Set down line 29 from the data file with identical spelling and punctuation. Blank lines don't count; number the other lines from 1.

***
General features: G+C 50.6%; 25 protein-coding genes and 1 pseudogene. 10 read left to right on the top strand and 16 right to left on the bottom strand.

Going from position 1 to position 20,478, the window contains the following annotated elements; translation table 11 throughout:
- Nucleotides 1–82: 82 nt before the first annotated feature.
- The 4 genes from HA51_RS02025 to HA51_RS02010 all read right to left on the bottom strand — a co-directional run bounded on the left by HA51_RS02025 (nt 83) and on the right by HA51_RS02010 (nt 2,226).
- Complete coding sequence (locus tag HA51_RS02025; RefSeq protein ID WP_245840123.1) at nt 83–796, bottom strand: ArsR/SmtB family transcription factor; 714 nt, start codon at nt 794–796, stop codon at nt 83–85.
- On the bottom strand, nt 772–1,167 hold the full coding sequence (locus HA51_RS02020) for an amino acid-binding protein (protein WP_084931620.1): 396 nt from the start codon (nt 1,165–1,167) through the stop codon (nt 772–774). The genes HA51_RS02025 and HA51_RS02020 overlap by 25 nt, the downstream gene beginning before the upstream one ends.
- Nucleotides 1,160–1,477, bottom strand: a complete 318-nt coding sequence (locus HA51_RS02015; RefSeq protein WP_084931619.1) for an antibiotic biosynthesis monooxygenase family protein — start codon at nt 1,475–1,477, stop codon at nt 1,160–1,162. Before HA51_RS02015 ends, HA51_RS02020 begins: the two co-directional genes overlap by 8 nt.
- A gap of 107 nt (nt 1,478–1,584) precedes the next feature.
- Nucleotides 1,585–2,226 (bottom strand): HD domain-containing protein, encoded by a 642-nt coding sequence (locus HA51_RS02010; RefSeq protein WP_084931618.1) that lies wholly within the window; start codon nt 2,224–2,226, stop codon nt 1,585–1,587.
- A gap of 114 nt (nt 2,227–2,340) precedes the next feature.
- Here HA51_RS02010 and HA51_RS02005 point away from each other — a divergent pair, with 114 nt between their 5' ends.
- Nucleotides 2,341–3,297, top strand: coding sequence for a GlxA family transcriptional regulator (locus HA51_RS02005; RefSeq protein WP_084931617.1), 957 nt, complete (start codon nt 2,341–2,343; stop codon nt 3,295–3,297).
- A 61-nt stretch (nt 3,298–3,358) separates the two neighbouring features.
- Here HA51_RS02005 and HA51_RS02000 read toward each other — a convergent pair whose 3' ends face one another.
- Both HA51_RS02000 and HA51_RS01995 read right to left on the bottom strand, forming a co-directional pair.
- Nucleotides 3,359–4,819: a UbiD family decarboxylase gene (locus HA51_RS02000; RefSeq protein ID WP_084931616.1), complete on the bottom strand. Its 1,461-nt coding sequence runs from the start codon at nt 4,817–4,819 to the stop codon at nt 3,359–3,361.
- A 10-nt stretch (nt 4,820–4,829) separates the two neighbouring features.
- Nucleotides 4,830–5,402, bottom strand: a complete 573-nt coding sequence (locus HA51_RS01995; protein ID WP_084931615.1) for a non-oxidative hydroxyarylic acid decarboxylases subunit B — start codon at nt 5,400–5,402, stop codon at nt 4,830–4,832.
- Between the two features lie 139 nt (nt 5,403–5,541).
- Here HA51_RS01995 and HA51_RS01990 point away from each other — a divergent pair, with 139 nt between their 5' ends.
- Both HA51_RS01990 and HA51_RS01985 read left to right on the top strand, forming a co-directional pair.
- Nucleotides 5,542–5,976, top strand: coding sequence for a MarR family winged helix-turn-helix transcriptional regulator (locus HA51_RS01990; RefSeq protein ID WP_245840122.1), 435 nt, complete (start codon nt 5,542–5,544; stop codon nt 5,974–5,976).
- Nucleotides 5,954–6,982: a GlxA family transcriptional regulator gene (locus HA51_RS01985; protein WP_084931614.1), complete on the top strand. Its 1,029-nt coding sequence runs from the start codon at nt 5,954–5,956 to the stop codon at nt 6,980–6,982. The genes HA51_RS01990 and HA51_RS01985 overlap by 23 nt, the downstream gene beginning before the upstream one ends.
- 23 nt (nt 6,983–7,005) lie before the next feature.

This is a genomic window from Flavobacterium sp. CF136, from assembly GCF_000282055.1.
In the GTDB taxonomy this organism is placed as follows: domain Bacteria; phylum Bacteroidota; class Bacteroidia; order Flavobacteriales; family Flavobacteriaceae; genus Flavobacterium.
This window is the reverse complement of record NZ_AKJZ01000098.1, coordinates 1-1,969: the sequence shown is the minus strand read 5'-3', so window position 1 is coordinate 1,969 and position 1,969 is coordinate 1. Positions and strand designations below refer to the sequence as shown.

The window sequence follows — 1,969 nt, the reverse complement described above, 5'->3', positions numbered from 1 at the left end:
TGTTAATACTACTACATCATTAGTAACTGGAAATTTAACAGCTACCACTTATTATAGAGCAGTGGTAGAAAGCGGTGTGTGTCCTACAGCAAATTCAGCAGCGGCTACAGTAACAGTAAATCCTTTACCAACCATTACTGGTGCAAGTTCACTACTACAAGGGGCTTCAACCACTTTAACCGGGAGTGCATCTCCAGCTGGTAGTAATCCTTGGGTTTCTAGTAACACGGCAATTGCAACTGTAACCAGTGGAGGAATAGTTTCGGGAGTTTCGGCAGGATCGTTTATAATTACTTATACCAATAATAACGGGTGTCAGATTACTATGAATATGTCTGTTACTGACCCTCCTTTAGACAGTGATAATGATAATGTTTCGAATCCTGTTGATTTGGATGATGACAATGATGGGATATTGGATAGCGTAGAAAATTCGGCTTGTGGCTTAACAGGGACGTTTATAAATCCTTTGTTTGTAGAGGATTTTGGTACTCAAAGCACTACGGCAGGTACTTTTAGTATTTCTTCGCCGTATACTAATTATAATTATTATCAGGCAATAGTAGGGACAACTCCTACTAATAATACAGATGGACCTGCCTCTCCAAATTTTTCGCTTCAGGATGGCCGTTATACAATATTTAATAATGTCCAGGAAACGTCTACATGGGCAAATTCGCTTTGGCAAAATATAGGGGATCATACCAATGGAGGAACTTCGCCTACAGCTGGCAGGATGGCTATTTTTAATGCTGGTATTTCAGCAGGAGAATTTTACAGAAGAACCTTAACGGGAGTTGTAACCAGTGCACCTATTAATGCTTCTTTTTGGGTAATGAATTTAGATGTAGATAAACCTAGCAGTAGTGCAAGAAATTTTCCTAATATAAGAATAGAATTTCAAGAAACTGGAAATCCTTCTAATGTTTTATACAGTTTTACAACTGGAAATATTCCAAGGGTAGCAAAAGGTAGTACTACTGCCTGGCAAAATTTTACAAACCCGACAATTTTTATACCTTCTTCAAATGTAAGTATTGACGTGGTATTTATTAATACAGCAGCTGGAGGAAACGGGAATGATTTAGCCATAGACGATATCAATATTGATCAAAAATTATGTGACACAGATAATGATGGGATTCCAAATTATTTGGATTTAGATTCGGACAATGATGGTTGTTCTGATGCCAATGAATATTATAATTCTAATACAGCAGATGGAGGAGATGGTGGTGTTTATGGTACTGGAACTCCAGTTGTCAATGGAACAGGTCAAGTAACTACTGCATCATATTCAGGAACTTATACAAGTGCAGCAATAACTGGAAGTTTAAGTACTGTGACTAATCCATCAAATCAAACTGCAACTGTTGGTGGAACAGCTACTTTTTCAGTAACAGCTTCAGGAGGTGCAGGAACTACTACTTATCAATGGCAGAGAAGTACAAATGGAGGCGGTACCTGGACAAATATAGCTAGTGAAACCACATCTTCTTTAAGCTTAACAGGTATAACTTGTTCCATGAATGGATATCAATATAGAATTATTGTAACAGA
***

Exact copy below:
TGTTAATACTACTACATCATTAGTAACTGGAAATTTAACAGCTACCACTTATTATAGAGCAGTGGTAGAAAGCGGTGTGTGTCCTACAGCAAATTCAGCAGCGGCTACAGTAACAGTAAATCCTTTACCAACCATTACTGGTGCAAGTTCACTACTACAAGGGGCTTCAACCACTTTAACCGGGAGTGCATCTCCAGCTGGTAGTAATCCTTGGGTTTCTAGTAACACGGCAATTGCAACTGTAACCAGTGGAGGAATAGTTTCGGGAGTTTCGGCAGGATCGTTTATAATTACTTATACCAATAATAACGGGTGTCAGATTACTATGAATATGTCTGTTACTGACCCTCCTTTAGACAGTGATAATGATAATGTTTCGAATCCTGTTGATTTGGATGATGACAATGATGGGATATTGGATAGCGTAGAAAATTCGGCTTGTGGCTTAACAGGGACGTTTATAAATCCTTTGTTTGTAGAGGATTTTGGTACTCAAAGCACTACGGCAGGTACTTTTAGTATTTCTTCGCCGTATACTAATTATAATTATTATCAGGCAATAGTAGGGACAACTCCTACTAATAATACAGATGGACCTGCCTCTCCAAATTTTTCGCTTCAGGATGGCCGTTATACAATATTTAATAATGTCCAGGAAACGTCTACATGGGCAAATTCGCTTTGGCAAAATATAGGGGATCATACCAATGGAGGAACTTCGCCTACAGCTGGCAGGATGGCTATTTTTAATGCTGGTATTTCAGCAGGAGAATTTTACAGAAGAACCTTAACGGGAGTTGTAACCAGTGCACCTATTAATGCTTCTTTTTGGGTAATGAATTTAGATGTAGATAAACCTAGCAGTAGTGCAAGAAATTTTCCTAATATAAGAATAGAATTTCAAGAAACTGGAAATCCTTCTAATGTTTTATACAGTTTTACAACTGGAAATATTCCAAGGGTAGCAAAAGGTAGTACTACTGCCTGGCAAAATTTTACAAACCCGACAATTTTTATACCTTCTTCAAATGTAAGTATTGACGTGGTATTTATTAATACAGCAGCTGGAGGAAACGGGAATGATTTAGCCATAGACGATATCAATATTGATCAAAAATTATGTGACACAGATAATGATGGGATTCCAAATTATTTGGATTTAGATTCGGACAATGATGGTTGTTCTGATGCCAATGAATATTATAATTCTAATACAGCAGATGGAGGAGATGGTGGTGTTTATGGTACTGGAACTCCAGTTGTCAATGGAACAGGTCAAGTAACTACTGCATCATATTCAGGAACTTATACAAGTGCAGCAATAACTGGAAGTTTAAGTACTGTGACTAATCCATCAAATCAAACTGCAACTGTTGGTGGAACAGCTACTTTTTCAGTAACAGCTTCAGGAGGTGCAGGAACTACTACTTATCAATGGCAGAGAAGTACAAATGGAGGCGGTACCTGGACAAATATAGCTAGTGAAACCACATCTTCTTTAAGCTTAACAGGTATAACTTGTTCCATGAATGGATATCAATATAGAATTATTGTAACAGA